Assuring the good health of children and women is uncertain. These vulnerable groups need special attention and counselling in the areas of health, specifically nutrition, disease prevention, and hygienic conditions. In addition, 15,000 pregnant women affected by the tsunami have been identified as an especially vulnerable group as no importance has been given to women's health and pregnant women have not been persuaded to care for themselves properly. Moreover, an increase in the prevalence of anemia has been identified (currently estimated to be 85% of the affected population). Combined with the stress of the aftermath of the tsunami, this could lead to an increase in infant and maternal mortality.
The tsunami has reemphasized the need to protect the coastal environment and marine ecology, especially from the tourism industry, mining industry, and large industries that release their pollutant waste into the sea. Community leaders have demanded that all these industrial activities along the coast be banned.
Rapid assessment studies conducted by TRRC have shown that when coastal ecosystems were not disturbed by human intervention many lives were saved. Coastal vegetation such as mangroves provided a natural barrier and protected people. Many violations of the CRZ Notification were evident in the most affected areas. Implementing the CRZ Notification and curbing activities such as sand-mining, modification of the coastal landscape, and industrialization are imperative to prevent the destruction of natural reserves and protect those residing in the coastal areas.
It is saddening that even at a time of catastrophe and despite ongoing goodwill there are still communities that suffer from discrimination due to religion, caste, occupation, trade, or gender from other tsunami affected communities as well as government and NGOs. TRRC, together with other community activists and local NGOs, is actively seeking to ensure that all those currently experiencing discrimination in relief and rehabilitation will receive equal treatment and compensation, the latter based on more than simply loss of property. Moreover, social action must be taken to eradicate discrimination within the Indian society, with an emphasis on Dalits.
Another challenge is ensuring the affected communities' source of livelihood. The relocation of coastal communities inland and the distance from the sea will impair the ability of the fisherfolk to ensure their livelihood. While guaranteeing the safety of the coastal communities should be a government priority and responsibility, the government should not remove settlements under the pretext of protecting the people.
Communities must have a major stake and voice in rebuilding their homes, ensuring their livelihoods, and protecting the environment. The government should act as a facilitator and an agent of accountability, while ensuring local integration in a state-wide rehabilitation program which addresses needs - economic, social, and ecological - that reach across communities.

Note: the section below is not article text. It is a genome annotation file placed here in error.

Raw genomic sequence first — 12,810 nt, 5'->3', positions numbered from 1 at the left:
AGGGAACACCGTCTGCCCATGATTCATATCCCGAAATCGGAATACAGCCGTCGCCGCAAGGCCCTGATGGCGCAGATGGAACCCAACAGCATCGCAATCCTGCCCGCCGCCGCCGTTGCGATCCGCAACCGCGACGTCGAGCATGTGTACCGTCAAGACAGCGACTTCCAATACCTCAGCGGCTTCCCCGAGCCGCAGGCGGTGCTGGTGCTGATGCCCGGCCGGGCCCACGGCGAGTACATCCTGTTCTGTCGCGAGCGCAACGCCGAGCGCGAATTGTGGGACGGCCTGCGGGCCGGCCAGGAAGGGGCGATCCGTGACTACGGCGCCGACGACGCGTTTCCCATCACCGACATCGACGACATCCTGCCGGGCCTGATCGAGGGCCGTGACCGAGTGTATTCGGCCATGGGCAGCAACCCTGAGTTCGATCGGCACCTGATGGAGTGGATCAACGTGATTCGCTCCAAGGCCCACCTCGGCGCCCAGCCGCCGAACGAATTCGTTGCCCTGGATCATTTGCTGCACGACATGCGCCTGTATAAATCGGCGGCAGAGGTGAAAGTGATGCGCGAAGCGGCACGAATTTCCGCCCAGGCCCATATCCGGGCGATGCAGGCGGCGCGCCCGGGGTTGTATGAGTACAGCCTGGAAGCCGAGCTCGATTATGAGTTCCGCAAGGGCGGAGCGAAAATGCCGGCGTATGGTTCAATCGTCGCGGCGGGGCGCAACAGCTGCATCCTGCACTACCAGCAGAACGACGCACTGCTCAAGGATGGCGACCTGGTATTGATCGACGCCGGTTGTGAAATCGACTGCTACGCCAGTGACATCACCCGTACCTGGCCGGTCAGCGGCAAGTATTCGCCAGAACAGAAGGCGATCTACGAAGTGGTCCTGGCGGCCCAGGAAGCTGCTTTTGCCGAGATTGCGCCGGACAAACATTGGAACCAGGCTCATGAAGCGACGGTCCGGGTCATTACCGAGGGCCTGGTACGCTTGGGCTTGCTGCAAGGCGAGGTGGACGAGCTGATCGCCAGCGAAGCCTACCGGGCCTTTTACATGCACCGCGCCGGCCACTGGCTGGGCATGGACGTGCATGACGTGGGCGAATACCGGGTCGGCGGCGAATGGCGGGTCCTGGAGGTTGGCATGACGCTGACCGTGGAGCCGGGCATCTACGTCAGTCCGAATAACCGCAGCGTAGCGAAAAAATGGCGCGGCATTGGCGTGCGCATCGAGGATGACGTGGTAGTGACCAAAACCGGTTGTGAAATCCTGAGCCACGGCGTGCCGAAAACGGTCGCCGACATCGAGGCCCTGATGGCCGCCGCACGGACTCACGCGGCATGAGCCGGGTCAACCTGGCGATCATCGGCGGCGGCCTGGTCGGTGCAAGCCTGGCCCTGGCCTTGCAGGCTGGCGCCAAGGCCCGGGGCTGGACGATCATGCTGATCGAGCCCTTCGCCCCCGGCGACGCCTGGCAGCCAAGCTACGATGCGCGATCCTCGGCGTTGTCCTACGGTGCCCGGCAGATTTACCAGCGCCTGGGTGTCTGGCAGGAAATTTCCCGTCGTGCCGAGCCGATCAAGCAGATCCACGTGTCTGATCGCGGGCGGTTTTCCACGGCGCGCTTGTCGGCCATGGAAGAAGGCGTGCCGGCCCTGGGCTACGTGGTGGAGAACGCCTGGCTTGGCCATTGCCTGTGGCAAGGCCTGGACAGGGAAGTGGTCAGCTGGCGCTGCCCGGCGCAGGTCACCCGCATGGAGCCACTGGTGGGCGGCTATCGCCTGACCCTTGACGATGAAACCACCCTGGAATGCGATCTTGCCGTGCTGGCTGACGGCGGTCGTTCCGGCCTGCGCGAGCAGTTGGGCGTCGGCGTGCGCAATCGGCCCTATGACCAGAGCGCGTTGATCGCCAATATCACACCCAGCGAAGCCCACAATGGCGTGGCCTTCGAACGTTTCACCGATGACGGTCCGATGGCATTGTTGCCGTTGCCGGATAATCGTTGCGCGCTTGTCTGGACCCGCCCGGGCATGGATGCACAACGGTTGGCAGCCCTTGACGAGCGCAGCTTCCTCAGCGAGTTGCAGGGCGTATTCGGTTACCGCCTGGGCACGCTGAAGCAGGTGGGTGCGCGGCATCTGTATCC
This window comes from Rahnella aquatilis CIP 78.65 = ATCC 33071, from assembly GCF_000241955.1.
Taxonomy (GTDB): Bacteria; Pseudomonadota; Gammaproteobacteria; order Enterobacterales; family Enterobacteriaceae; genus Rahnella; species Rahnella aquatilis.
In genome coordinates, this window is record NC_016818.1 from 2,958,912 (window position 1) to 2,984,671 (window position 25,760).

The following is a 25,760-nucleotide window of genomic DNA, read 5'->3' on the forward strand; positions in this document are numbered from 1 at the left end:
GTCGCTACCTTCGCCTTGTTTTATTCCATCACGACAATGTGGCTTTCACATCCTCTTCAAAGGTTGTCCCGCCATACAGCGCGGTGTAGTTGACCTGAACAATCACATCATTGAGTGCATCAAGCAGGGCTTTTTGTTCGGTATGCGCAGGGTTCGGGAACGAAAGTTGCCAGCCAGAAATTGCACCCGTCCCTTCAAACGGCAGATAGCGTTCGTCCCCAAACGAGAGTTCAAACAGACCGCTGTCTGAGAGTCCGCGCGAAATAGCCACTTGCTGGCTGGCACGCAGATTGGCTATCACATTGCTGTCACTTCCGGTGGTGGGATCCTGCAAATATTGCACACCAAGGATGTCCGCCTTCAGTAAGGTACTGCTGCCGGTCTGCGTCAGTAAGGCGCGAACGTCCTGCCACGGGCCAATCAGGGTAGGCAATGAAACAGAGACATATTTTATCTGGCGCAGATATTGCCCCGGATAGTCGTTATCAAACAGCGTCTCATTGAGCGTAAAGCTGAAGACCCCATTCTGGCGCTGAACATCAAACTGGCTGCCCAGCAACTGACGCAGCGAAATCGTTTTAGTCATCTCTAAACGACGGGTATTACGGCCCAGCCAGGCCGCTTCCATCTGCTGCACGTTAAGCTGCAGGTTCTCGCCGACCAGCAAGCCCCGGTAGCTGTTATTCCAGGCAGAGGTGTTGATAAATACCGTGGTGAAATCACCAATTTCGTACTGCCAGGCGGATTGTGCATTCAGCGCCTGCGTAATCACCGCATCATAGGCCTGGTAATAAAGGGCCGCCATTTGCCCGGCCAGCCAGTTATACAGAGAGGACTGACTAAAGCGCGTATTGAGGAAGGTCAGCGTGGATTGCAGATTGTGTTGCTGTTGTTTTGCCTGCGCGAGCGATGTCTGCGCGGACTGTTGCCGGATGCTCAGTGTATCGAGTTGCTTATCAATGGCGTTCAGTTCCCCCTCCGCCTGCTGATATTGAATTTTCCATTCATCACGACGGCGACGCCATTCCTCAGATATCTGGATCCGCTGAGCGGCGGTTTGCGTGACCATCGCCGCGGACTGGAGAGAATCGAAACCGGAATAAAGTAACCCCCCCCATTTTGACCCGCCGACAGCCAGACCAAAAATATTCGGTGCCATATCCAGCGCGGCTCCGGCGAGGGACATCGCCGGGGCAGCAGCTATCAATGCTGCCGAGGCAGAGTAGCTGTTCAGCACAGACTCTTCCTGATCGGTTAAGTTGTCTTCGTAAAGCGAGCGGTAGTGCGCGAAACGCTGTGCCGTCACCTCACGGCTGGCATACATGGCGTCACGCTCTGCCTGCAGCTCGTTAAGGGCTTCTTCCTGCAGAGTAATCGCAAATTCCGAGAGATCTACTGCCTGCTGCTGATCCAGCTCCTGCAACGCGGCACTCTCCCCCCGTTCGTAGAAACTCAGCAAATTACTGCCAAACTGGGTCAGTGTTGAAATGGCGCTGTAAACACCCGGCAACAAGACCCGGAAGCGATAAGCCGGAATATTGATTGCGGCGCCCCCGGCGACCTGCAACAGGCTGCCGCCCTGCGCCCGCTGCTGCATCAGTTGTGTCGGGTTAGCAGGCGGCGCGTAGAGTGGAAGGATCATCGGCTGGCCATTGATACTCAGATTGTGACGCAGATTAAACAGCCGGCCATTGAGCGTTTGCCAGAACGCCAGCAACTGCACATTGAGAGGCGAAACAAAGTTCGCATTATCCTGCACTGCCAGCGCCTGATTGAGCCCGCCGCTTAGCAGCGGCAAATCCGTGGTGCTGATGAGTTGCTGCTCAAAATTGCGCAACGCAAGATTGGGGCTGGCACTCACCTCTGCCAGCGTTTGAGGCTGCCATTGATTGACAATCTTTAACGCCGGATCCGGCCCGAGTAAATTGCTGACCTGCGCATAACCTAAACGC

Assuring the physical and mental health of tsunami affected children, providing a sense of security, and enabling successful rehabilitation are additional, major challenges. While it is recommended that community social workers monitor the "community parenting" and provide support services to maintain the best interests of the children, these social workers will require compensation. In addition, it is imperative that the government provide a stipend for widows and orphans to make this process easier.
In schools the training of teachers in psycho-social counselling could be one method for the successful rehabilitation of children.
Health challenges include the provision of proper and sufficient food, close surveillance to prevent epidemics, the availability of adequate drinking water and hygienic sanitary facilities, and increased health education and counselling on nutrition and prenatal care.
Another significant challenge concerns the interaction between the environment and the population. While environmental assessments have demonstrated that the less developed regions and the communities residing in those regions were almost unharmed by the impact of the tsunami, marine biospheres and coastal ecosystems should be conserved to protect land and people.
For further information, please see our website at www.trcindia.org or contact: TRRC Secretariat, People's Watch Tamil Nadu, No. 6, Vallabai Road, Chokkikulam, Madurai Tamil Nadu 625 002 India; ph (91-452) 2539520; e-mail: email@example.com